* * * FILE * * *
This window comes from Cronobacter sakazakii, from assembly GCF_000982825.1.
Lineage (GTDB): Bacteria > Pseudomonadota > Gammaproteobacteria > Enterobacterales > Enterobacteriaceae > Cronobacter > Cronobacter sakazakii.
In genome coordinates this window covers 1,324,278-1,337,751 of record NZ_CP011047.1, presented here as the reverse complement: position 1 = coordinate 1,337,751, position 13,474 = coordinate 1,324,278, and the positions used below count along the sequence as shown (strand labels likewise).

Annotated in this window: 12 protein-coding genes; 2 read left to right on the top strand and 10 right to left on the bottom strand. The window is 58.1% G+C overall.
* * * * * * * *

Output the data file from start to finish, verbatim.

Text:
This window comes from Cronobacter sakazakii, from assembly GCF_000982825.1.
Lineage (GTDB): Bacteria > Pseudomonadota > Gammaproteobacteria > Enterobacterales > Enterobacteriaceae > Cronobacter > Cronobacter sakazakii.
In genome coordinates this window covers 1,324,278-1,337,751 of record NZ_CP011047.1, presented here as the reverse complement: position 1 = coordinate 1,337,751, position 13,474 = coordinate 1,324,278, and the positions used below count along the sequence as shown (strand labels likewise).

Annotated in this window: 12 protein-coding genes; 2 read left to right on the top strand and 10 right to left on the bottom strand. The window is 58.1% G+C overall.